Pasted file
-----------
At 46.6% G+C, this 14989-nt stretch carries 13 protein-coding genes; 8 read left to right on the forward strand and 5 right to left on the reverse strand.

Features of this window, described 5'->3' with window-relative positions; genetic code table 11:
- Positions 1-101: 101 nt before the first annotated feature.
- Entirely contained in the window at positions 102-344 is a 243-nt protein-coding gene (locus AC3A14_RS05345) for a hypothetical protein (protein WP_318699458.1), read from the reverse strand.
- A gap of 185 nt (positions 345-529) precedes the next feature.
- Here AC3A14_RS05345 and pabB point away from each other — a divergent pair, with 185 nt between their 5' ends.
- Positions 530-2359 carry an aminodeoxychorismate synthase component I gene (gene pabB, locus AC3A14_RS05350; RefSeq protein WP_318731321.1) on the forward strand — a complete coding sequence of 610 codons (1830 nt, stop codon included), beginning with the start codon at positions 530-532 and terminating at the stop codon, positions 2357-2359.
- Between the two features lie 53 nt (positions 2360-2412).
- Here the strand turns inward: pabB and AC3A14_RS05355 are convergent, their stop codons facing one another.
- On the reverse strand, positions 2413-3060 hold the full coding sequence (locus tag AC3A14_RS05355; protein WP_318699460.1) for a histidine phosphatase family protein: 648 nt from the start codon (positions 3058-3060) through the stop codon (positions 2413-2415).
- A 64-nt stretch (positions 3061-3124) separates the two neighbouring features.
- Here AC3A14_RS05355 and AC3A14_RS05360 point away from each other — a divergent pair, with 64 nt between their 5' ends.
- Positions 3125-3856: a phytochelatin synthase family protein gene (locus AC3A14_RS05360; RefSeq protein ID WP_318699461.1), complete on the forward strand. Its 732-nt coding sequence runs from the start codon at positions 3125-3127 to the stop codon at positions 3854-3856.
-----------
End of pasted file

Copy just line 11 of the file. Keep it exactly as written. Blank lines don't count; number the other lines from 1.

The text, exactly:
- A 64-nt stretch (positions 3061-3124) separates the two neighbouring features.